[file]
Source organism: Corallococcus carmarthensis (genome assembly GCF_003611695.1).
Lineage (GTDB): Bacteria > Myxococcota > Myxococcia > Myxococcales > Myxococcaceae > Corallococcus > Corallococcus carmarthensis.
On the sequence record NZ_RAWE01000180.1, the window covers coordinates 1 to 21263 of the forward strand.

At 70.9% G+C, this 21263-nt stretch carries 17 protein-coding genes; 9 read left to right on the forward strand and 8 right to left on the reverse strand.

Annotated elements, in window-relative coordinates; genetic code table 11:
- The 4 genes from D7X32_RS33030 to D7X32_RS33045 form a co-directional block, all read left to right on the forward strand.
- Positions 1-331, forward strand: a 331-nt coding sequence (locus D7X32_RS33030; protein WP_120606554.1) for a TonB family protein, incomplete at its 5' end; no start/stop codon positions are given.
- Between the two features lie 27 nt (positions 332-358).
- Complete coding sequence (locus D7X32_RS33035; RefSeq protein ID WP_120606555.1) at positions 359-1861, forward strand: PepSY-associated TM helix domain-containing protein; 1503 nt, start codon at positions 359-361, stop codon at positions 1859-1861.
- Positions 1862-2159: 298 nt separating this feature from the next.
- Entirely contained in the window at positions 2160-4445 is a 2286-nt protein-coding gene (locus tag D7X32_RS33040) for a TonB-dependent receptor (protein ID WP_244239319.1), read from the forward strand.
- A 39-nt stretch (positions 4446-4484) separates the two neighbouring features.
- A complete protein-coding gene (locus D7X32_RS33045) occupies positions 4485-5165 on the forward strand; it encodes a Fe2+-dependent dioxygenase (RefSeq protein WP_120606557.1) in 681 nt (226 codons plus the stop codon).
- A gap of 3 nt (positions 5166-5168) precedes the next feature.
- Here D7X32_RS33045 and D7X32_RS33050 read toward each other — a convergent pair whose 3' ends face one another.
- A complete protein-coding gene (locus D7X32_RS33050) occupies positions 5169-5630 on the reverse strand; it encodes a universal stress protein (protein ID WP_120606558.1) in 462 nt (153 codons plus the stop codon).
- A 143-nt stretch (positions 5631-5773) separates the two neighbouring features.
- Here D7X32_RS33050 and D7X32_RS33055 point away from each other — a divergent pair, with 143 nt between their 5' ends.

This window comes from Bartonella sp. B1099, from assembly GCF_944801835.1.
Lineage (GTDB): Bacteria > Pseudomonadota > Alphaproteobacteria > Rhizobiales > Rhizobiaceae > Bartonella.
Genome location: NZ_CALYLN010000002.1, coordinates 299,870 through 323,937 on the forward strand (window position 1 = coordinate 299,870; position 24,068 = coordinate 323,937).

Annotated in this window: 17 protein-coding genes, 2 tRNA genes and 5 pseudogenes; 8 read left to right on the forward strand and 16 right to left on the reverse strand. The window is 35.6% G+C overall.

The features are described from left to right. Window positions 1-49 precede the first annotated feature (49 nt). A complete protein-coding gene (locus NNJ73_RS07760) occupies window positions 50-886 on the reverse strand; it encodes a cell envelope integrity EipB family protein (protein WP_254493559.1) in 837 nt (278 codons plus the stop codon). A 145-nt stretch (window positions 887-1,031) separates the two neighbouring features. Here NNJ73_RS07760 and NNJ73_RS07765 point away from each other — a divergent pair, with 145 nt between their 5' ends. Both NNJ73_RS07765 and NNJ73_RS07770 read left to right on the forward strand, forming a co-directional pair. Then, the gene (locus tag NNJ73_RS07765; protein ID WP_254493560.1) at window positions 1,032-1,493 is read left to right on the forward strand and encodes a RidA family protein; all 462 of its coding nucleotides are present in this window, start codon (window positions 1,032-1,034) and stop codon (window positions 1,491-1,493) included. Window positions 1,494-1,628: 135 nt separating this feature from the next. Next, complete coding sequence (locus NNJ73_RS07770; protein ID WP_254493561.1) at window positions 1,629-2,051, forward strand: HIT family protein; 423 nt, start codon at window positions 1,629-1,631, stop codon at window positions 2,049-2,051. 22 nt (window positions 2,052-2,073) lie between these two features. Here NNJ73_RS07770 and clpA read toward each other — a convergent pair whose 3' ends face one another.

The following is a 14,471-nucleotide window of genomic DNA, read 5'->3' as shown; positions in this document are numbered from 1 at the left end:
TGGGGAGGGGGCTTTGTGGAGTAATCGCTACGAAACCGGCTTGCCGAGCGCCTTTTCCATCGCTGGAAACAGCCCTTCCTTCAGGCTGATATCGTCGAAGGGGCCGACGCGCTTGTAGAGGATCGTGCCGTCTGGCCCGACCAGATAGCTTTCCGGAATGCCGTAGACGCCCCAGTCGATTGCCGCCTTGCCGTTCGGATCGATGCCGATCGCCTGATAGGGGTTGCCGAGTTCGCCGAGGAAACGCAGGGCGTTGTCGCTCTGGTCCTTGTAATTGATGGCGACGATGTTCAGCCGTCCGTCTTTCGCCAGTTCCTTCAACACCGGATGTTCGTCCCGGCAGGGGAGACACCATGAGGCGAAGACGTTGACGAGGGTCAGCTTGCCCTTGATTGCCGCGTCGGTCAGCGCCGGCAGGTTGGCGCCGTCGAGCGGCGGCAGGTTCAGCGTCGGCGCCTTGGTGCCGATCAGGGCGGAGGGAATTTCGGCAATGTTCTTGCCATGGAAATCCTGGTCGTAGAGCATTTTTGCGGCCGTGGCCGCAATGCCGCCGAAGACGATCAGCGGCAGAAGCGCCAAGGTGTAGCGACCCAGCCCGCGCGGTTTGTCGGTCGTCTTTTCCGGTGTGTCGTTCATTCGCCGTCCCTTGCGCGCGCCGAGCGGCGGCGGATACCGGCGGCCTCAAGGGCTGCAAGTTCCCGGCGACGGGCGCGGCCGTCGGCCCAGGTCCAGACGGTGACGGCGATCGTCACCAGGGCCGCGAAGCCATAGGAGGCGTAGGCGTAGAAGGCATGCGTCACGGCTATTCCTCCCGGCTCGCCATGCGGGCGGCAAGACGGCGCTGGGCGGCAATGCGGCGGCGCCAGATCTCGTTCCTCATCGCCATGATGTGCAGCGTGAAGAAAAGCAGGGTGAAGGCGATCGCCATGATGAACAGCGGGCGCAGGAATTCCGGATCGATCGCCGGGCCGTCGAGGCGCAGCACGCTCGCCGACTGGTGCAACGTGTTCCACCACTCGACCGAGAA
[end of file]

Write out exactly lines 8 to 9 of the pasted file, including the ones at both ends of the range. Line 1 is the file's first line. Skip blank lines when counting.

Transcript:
- Between the two features lie 27 nt (positions 332-358).
- Complete coding sequence (locus D7X32_RS33035; RefSeq protein ID WP_120606555.1) at positions 359-1861, forward strand: PepSY-associated TM helix domain-containing protein; 1503 nt, start codon at positions 359-361, stop codon at positions 1859-1861.